You can always tell that an industry cycle has hit the bottom when articles bemoaning its imminent death start to appear.
You can always tell that an industry cycle has hit the bottom when articles bemoaning its imminent death start to appear. Oracle Chairman Larry Ellison's recent diatribe on the impending consolidation in the technology industry comes to mind, as does Nicholas Carr's recent article in the Harvard Business Review, called "IT Doesn't Matter." Carr's contention is simple: Like any "infrastructural" technology, IT provided a strategic advantage only so long as it remained a scarce resource. But now that it has become a commodity, attainable on the cheap by practically anyone, he says, it can no longer be used to gain strategic value. Carr's argument is compelling—in part because one effect of the hangover following the bursting of the tech bubble three years ago has been an unsuccessful search for the new new thing, the next killer app that would restore the industry and bring renewed competitive advantage to every kind of enterprise. But his argument is also wrong-headed. Here's why:
Carr says IT is an infrastructural technology, and that's true—for much of it. Our payroll systems, our networks, our e-mail, even our ERP systems have attained the status of infrastructures. But IT is essentially different from the railroad industry, to which Carr regularly compares it. Railroads attained commodity status in the first quarter of the 20th century, and after that, nothing changed. Carr's argument assumes that like the railroads, IT's transformative years are behind it. That's not a bet I'd be willing to take.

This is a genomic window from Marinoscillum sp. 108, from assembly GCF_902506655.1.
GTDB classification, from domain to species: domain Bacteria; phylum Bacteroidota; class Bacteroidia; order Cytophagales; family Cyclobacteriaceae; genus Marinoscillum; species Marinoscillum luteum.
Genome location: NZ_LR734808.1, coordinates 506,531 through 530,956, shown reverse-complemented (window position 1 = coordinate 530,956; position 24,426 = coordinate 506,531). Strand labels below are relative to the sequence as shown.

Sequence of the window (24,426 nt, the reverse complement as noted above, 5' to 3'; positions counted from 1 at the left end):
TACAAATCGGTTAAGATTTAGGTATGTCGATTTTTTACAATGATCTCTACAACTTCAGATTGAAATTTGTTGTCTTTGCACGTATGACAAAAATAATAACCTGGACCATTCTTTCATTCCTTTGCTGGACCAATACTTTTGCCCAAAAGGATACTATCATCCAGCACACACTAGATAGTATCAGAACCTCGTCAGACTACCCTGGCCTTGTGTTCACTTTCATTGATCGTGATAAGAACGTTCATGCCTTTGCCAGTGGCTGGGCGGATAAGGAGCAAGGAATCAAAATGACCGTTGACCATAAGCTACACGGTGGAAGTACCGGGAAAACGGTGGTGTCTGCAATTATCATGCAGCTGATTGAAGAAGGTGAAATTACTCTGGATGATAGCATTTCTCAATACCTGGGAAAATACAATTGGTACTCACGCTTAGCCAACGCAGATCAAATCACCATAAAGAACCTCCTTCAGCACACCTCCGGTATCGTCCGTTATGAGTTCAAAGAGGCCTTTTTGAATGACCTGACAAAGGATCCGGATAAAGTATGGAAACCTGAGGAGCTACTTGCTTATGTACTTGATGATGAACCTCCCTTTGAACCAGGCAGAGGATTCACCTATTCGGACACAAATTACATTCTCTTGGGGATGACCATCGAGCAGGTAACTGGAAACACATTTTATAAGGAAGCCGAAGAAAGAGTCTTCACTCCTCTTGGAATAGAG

Consider utility computing (now there's a commodity concept if there ever was one). Most analysts believe the technology—while still several years in the future—has the potential to cut IT infrastructure costs as much as 50 percent. Even if it were only half that, the competitive advantage accruing to successful early adopters will be enormous. Or consider agent-based modeling: the use of IT to create simple rule-based agents to build models of complex business and social systems. This technology is still in its infancy, but it has the capacity to transform such essential business processes as supply-chain management, customer service—and even the strategic planning process itself.
There is absolutely no reason to believe that clever people will stop coming up with new ways to employ IT, whether it be wireless, sensors or MEMS. In this month's research, 71 percent of IT executives said adopting emerging technologies continues to be critical for reaching strategic goals, and 51 percent said their companies had missed at least one important business opportunity in the past three years because it had failed to adopt a new information technology. Clearly, there's no dearth of new ideas, and very little let-up in the corporate effort to use technology to strive for ever-new competitive advantages.
This article was originally published on 06-16-2003
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